Lenten Course Offered on Bible as Literature

 Based on his introductory course “The Bible as Literature,” currently offered in the English Department at the University of Pittsburgh (Oakland), Fr. Stephen Honeygosky, O.S.B., Ph.D., pastor of St. Benedict’s Parish, Marguerite, will offer a mini-course as part of an adult continuing education program Tuesdays during Lent. Each evening will consist of either Vespers or Mass at 7 p.m., followed by a presentation and discussion on selected biblical stories. The presentations will begin at 7:30 p.m., in the narthex of Saint Benedict’s Church, concluding at 9 p.m. with light refreshments.

The Lenten program will aim to teach people how to read the Bible as one would read Shakespeare, Hawthorne, Woolf, Steinbeck or any favorite author. Fr. Stephen notes that “belief is not the basis of this course. One would not have to be a Roman emperor to appreciate the shattered dreams in Julius Caesar, a whale-chaser to appreciate the compulsive question in Moby Dick, have one’s beloved murdered to get the most out of a film text like Ghost, or have cancer in order to value and learn an important life lesson from one like Terms of Endearment. Searching for meaning, purpose, joy and identity aren’t confined to any particular faith. They are basic to our human nature.

“Other than, perhaps, familiarity with a few popular stories, the Jewish or Christian reader of the Bible as literature has no appreciable advantage over a Buddhist, Muslim or someone with no institutional affiliation, as long as one is seriously committed to reading literature and thinking about it in the context of the period in which it was produced and which it hoped to influence,” Fr. Stephen explained. “At the same time, those who do profess a faith rooted in biblical texts will have an opportunity to deepen and broaden their biblical knowledge and, in turn, perhaps their faith. This objective approach lets a reader view the Bible, first, as literature – ready to see all that’s there before believing; only then, as a testament to faith.”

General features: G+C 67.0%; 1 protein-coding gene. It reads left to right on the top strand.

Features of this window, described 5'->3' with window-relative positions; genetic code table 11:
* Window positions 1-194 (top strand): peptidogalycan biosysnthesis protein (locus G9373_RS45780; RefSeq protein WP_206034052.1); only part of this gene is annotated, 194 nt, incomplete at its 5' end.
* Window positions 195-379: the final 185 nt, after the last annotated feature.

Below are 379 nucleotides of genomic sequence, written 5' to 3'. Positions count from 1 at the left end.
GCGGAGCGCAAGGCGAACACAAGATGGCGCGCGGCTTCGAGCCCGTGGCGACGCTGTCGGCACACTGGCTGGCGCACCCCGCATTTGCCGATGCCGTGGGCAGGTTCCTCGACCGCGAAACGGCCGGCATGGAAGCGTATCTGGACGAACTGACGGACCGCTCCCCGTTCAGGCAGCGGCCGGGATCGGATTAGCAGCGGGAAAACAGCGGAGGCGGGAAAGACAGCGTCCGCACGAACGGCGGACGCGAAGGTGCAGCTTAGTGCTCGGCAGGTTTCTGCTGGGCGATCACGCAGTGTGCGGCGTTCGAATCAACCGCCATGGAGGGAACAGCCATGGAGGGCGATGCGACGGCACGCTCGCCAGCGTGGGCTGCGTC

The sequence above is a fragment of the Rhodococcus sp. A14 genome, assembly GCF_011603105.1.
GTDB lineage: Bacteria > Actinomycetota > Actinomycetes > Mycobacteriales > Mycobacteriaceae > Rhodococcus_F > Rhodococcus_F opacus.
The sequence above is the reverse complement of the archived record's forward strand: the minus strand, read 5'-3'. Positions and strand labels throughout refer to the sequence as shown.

The program will look at the genres of writing contained within the segments chosen for these meetings; the process of canonization, or how the Bible came into being; the importance of history in the cause and consequence of the scriptural selections; and the relationship between what is regarded as the Old Testament and the New. The various types of literature to be explored include mythic stories of origin, prophecies, poems, laments, history, parables, folksy aphorisms, tales, and visionary literature.

“By handling the various books of the Bible as literature, I would hope to remove it from the proverbial pedestal where it is typically held at such distance, such respect, such awe if not fear, that even believers have too often missed the full literary and human power from the various types of writing found in the Bible,” said Fr. Stephen. “And so, we will aim to bring the Bible very near, preventing distance and obscurity from disempowering it and leaving it only irrelevant, foreign, and dull.”

The Vespers or Mass will begin at 7 p.m., and the course at 7:30 p.m., as follows: March 21, Vespers and Session; March 28, Mass and Session; April 4, Vespers and Session; April 11, Mass and Session; April 18, Vespers only.

The course will be limited to selected passages from the Old Testament. Participants should bring a Bible and should have read the passages designated for each evening beforehand. Preparation time is estimated at 60 to 90 minutes a week, according to Fr. Stephen.

Session I, March 21, is “From Judges to Kings: Meet Samuel, Saul, David, Jonathan and Solomon.” Readings are: 1 Sam, Chaps. 7-10, 12, 15-20, 23-24, 28 and 1 Kings, Chaps. 2-3, 8-9, 11-12, 17-19, 22.

Session II, March 28, is “From Kings to Prophets: Meet Isaiah, Jeremiah, Jonah, and Hosea.” Readings are: Isaiah Chaps. 1-10, 40-42, 58; Jeremiah, Chaps. 1-4, 6-7, 13-20, 24, 27-28, 30-31, 50-51; Jonah, all and Hosea, all.

Session III, April 4, is “From Prophets to Apocalypse: Meet the Daniel of history and the Daniel of Story (four centuries later).” Readings are: Daniel, all, and Rev., 1-3.

Session IV, April 11, is “Wisdom for Then and for the Ages: Meet the Wise Ones Behind the Gems of Ecclesiastes and the Brief Epic Story of Job.” Readings are: Ecclesiastes, all and Job, Chaps. 1-3, 7-12, 15-27, 32-42.

This adult continuing education program will continue over three years, dealing with the Gospels, with attention to Luke, in 2001, and with the letters in 2002.

There is no admission fee but weekly free-will offerings will support the church’s Renovation Fund.